It is not possible to diagnose or exclude histamine intolerance based on symptoms. There is also no laboratory test that can diagnose HIT. The analytical determination of the enzyme level (DAO, HNMT) or the concentration of histamine and its metabolites in blood or urine may be included in the diagnosis, but do not constitute reliable indicators if they are considered out of context. Usually, the diagnosis at a consultation with a general practitioner is inconspicuous without any pathological findings, so that doctors often cannot relate to the suffering of their patients and do not see any need for further examinations. Many research findings are still new and not always known to the physicians. Often doctors would look for allergens as trigger when presented with histamine-related symptoms. They often simply do not consider the option, that there may be no trigger at all, but that an impaired degradation of histamine may be the cause of the histamine symptoms. That is the reasons why many cases remain undiscovered or are misdiagnosed or only identified months or years later. Typically, people suffering from HIT have spent a lot of time and energy, going from one doctor to the next, always undergoing costly examinations just to be eventually - out of a lack of understanding - declared perfectly healthy or labelled mentally ill (psychosomatic, hypochondriac, pathological attention seeker).
The only reliable method to diagnose HIT is an elimination diet lasting several weeks, where you consistently pass on all foods with histamine potential. The thoroughly instructed patients meticulously record all the symptoms and foods ingested. If the suspicion of histamine intolerance is confirmed, the symptoms will decline and conditions improve already within the first days. In case of doubt, a placebo-controlled provocation with encapsulated histamine may provide additional certainty. Subsequently, the patient determines his or her individual tolerance threshold by introducing the avoided foods one by one and by observing the reactions.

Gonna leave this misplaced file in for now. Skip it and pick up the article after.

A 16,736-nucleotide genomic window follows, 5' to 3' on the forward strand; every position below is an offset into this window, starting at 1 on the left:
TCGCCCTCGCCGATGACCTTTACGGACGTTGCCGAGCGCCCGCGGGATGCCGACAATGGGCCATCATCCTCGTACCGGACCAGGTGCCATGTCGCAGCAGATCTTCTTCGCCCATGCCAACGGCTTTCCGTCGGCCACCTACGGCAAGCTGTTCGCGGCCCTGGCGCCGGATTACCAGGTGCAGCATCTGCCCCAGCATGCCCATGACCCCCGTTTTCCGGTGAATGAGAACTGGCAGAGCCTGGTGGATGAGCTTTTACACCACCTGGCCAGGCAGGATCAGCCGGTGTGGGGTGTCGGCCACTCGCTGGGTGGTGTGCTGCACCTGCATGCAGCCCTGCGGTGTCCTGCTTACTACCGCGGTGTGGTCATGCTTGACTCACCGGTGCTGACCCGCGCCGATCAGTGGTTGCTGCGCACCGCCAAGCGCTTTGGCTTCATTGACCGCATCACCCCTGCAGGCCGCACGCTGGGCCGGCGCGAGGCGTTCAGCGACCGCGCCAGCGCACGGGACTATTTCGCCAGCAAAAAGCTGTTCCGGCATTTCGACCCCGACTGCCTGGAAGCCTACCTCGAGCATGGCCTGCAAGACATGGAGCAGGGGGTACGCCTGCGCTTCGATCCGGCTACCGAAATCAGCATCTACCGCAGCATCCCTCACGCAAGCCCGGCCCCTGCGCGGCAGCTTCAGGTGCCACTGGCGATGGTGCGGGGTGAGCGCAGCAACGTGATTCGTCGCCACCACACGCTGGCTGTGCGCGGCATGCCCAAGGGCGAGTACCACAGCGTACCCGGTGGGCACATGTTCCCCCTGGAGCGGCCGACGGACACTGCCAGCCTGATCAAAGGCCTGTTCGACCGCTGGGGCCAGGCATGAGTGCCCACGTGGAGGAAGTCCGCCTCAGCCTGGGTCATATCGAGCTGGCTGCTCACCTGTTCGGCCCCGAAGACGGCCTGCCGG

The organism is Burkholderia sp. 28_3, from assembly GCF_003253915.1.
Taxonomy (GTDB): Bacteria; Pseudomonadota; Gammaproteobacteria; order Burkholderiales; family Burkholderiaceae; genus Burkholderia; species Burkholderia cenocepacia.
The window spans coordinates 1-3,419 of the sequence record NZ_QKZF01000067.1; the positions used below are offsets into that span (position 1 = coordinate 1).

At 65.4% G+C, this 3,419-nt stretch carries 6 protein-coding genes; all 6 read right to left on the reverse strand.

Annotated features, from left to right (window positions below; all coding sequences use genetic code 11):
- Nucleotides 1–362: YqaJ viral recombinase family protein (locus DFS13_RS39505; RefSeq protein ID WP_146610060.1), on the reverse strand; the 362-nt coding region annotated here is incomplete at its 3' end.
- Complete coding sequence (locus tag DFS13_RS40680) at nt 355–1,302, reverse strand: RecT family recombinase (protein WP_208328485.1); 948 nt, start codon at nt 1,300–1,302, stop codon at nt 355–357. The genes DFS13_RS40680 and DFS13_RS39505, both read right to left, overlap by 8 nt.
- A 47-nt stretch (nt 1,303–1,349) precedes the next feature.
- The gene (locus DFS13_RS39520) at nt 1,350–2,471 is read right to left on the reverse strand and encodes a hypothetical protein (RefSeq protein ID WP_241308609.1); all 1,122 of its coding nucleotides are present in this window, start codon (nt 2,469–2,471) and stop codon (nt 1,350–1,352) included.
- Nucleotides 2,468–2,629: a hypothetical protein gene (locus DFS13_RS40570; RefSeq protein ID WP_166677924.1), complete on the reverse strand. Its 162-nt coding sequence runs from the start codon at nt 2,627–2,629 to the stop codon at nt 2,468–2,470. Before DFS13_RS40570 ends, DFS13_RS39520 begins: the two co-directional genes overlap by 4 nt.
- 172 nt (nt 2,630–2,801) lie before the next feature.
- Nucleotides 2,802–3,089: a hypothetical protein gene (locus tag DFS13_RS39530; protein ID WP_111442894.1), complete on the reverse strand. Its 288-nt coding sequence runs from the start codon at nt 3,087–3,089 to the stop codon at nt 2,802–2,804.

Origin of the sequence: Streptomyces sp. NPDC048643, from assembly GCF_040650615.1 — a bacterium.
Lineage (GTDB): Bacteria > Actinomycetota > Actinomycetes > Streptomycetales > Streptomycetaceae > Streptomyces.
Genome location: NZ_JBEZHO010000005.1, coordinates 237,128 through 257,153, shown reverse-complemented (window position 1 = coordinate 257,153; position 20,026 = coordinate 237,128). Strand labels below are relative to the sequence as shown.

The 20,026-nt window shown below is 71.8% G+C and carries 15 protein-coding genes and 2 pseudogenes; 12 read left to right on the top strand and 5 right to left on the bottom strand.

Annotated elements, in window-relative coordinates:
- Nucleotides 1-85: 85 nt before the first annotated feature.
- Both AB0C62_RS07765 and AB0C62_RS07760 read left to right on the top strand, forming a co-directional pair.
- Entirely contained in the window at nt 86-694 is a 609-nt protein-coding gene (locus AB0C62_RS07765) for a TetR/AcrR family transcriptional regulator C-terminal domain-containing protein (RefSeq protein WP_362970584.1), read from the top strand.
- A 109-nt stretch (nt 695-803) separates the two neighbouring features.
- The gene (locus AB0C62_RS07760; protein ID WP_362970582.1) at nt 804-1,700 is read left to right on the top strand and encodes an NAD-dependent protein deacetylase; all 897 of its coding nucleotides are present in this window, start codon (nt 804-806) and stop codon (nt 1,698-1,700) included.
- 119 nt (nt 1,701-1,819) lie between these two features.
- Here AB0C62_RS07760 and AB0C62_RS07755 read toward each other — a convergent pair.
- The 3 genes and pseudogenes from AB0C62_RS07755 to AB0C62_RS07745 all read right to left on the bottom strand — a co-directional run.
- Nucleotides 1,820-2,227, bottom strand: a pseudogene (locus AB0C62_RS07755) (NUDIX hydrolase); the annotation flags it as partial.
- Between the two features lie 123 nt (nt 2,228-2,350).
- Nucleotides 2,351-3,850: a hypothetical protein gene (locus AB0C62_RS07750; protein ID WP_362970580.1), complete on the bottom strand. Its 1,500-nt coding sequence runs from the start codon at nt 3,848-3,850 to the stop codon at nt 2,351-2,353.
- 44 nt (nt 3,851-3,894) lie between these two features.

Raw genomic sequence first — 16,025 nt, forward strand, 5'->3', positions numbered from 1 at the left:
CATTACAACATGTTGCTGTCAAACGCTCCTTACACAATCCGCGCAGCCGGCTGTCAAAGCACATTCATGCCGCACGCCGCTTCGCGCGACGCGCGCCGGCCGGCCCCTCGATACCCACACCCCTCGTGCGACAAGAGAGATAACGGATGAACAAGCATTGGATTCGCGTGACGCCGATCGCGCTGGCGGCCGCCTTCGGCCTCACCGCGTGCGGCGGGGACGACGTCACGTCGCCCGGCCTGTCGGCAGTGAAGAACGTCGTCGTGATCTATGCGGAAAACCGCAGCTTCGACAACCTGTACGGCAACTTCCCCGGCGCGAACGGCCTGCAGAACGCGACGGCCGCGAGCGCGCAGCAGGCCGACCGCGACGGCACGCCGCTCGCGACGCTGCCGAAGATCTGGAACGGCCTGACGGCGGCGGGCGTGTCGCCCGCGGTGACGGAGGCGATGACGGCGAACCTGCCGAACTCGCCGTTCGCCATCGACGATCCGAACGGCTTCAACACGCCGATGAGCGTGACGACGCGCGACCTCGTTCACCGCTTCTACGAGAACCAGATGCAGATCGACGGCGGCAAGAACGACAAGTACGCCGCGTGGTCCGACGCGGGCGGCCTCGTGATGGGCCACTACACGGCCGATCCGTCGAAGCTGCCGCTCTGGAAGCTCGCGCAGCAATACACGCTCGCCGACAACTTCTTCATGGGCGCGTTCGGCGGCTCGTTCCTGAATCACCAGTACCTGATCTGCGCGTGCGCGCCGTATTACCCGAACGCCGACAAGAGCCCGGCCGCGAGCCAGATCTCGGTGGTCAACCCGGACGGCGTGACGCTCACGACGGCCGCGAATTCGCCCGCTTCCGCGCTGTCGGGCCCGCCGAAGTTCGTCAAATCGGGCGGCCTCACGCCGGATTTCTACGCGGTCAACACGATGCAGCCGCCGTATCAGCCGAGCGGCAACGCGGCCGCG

Histamine intolerance must be treated with a low-histamine diet. In addition, the therapy may be complemented with medicines and food supplements.A stress-free way of life has a positive effect. It is important for allergy sufferers to avoid allergens.
Histamine is a product of fermentation, maturation and putrefaction, which may be found in most foods in varying concentrations. Particularly products, which are easily perishable, are almost free of histamine when they are fresh, but may turn into veritable "histamine bombs" with increasing duration of storage. Particularly high concentrations of histamine may be measured in putrid fish and canned fish, sausage products and dried meat, mature cheeses, wine, champagne, beer and vinegar as well as in other fermented products. As histamine is heat and cold resistant, it cannot be removed from the foods by cooking or other methods.
Some foods do not contain histamine directly but certain substances called histamine liberators, which non-specifically release histamine, produced and stored by the body, and thus may also result in histamine-related symptoms. Other foods have the characteristic to block the enzymes that break down histamine or that facilitate the absorption of histamine in the intestines. That is why sufferers should avoid sauerkraut, spinach, tomatoes, aubergines, avocado, pulses (lentils, beans, soya), strawberries, raspberries, citrus fruits, bananas, pineapple, kiwi, pears, papaya, nuts, many sauces, condiments and spices, but also certain food additives. In principal, people affected by HIT should prepare their meals with fresh and preferably unprocessed products and consume them quickly or freeze them immediately.